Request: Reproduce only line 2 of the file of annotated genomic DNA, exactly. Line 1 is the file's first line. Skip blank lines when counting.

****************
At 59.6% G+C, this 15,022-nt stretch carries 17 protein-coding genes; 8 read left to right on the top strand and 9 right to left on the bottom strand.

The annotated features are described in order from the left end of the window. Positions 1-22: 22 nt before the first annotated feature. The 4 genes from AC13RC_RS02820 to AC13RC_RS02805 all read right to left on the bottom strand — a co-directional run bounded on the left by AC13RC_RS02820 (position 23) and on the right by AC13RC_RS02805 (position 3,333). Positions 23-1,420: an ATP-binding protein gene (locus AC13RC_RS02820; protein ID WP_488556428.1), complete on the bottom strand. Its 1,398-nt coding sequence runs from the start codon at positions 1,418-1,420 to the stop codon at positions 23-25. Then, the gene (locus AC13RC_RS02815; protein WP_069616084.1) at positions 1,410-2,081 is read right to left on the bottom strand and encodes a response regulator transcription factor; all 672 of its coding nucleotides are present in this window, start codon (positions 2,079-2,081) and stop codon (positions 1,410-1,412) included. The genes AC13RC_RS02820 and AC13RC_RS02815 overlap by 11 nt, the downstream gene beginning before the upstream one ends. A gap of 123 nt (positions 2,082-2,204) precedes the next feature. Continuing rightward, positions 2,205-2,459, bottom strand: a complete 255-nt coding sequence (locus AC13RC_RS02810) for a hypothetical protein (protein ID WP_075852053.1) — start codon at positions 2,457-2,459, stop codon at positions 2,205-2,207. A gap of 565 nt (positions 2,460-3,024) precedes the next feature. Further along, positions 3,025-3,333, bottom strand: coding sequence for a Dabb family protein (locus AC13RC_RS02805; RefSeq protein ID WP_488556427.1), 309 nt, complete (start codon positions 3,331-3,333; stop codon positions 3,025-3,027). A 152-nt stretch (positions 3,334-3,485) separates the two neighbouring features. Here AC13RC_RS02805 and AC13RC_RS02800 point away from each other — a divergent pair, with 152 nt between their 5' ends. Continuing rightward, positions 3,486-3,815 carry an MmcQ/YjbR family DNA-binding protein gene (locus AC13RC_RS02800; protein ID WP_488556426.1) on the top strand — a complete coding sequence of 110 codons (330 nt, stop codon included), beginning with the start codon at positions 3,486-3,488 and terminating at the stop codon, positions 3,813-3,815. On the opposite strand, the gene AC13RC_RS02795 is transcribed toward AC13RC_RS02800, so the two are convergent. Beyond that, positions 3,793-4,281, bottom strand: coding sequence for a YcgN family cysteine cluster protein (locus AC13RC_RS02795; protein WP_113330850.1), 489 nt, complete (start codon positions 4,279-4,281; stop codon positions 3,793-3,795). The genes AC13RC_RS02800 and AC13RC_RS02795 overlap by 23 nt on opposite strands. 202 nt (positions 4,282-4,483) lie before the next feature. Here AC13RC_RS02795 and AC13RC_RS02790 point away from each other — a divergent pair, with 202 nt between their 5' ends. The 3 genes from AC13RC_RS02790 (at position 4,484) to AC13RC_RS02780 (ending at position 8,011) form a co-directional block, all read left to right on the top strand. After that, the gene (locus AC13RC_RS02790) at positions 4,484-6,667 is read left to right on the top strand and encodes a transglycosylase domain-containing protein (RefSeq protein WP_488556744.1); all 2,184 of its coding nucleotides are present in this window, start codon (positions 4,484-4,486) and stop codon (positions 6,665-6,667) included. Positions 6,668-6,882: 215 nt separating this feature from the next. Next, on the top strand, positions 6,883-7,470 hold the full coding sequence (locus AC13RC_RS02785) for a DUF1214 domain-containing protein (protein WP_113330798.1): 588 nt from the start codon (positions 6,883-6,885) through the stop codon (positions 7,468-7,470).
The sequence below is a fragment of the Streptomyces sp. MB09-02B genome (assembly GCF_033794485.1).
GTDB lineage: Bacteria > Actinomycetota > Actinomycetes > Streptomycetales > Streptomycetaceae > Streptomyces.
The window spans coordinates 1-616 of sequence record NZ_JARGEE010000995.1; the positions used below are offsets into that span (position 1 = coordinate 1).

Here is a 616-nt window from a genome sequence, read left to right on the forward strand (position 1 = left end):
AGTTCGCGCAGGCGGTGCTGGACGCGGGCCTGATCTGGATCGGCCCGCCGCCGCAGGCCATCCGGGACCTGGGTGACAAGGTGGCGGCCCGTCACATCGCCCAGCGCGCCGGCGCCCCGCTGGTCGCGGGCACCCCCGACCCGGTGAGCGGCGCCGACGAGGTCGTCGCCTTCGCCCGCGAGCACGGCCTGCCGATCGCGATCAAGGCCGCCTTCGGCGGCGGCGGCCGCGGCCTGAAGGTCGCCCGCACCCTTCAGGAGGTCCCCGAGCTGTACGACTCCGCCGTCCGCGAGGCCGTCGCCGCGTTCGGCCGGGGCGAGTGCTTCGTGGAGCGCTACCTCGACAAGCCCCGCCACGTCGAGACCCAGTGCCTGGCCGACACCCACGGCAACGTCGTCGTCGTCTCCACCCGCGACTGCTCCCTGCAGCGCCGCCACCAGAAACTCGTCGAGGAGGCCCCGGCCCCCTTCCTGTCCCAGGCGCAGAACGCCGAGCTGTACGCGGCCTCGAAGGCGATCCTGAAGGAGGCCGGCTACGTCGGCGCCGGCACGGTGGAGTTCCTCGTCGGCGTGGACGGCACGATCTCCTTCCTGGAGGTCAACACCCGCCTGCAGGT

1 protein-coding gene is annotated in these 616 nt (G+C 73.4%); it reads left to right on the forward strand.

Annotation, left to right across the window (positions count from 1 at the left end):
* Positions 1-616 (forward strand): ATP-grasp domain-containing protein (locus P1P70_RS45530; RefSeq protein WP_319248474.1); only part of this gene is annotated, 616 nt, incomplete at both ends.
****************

The annotated features are described in order from the left end of the window. Positions 1-22: 22 nt before the first annotated feature. The 4 genes from AC13RC_RS02820 to AC13RC_RS02805 all read right to left on the bottom strand — a co-directional run bounded on the left by AC13RC_RS02820 (position 23) and on the right by AC13RC_RS02805 (position 3,333). Positions 23-1,420: an ATP-binding protein gene (locus AC13RC_RS02820; protein ID WP_488556428.1), complete on the bottom strand. Its 1,398-nt coding sequence runs from the start codon at positions 1,418-1,420 to the stop codon at positions 23-25. Then, the gene (locus AC13RC_RS02815; protein WP_069616084.1) at positions 1,410-2,081 is read right to left on the bottom strand and encodes a response regulator transcription factor; all 672 of its coding nucleotides are present in this window, start codon (positions 2,079-2,081) and stop codon (positions 1,410-1,412) included. The genes AC13RC_RS02820 and AC13RC_RS02815 overlap by 11 nt, the downstream gene beginning before the upstream one ends. A gap of 123 nt (positions 2,082-2,204) precedes the next feature. Continuing rightward, positions 2,205-2,459, bottom strand: a complete 255-nt coding sequence (locus AC13RC_RS02810) for a hypothetical protein (protein ID WP_075852053.1) — start codon at positions 2,457-2,459, stop codon at positions 2,205-2,207. A gap of 565 nt (positions 2,460-3,024) precedes the next feature. Further along, positions 3,025-3,333, bottom strand: coding sequence for a Dabb family protein (locus AC13RC_RS02805; RefSeq protein ID WP_488556427.1), 309 nt, complete (start codon positions 3,331-3,333; stop codon positions 3,025-3,027). A 152-nt stretch (positions 3,334-3,485) separates the two neighbouring features. Here AC13RC_RS02805 and AC13RC_RS02800 point away from each other — a divergent pair, with 152 nt between their 5' ends. Continuing rightward, positions 3,486-3,815 carry an MmcQ/YjbR family DNA-binding protein gene (locus AC13RC_RS02800; protein ID WP_488556426.1) on the top strand — a complete coding sequence of 110 codons (330 nt, stop codon included), beginning with the start codon at positions 3,486-3,488 and terminating at the stop codon, positions 3,813-3,815. On the opposite strand, the gene AC13RC_RS02795 is transcribed toward AC13RC_RS02800, so the two are convergent. Beyond that, positions 3,793-4,281, bottom strand: coding sequence for a YcgN family cysteine cluster protein (locus AC13RC_RS02795; protein WP_113330850.1), 489 nt, complete (start codon positions 4,279-4,281; stop codon positions 3,793-3,795). The genes AC13RC_RS02800 and AC13RC_RS02795 overlap by 23 nt on opposite strands. 202 nt (positions 4,282-4,483) lie before the next feature. Here AC13RC_RS02795 and AC13RC_RS02790 point away from each other — a divergent pair, with 202 nt between their 5' ends. The 3 genes from AC13RC_RS02790 (at position 4,484) to AC13RC_RS02780 (ending at position 8,011) form a co-directional block, all read left to right on the top strand. After that, the gene (locus AC13RC_RS02790) at positions 4,484-6,667 is read left to right on the top strand and encodes a transglycosylase domain-containing protein (RefSeq protein WP_488556744.1); all 2,184 of its coding nucleotides are present in this window, start codon (positions 4,484-4,486) and stop codon (positions 6,665-6,667) included. Positions 6,668-6,882: 215 nt separating this feature from the next. Next, on the top strand, positions 6,883-7,470 hold the full coding sequence (locus AC13RC_RS02785) for a DUF1214 domain-containing protein (protein WP_113330798.1): 588 nt from the start codon (positions 6,883-6,885) through the stop codon (positions 7,468-7,470).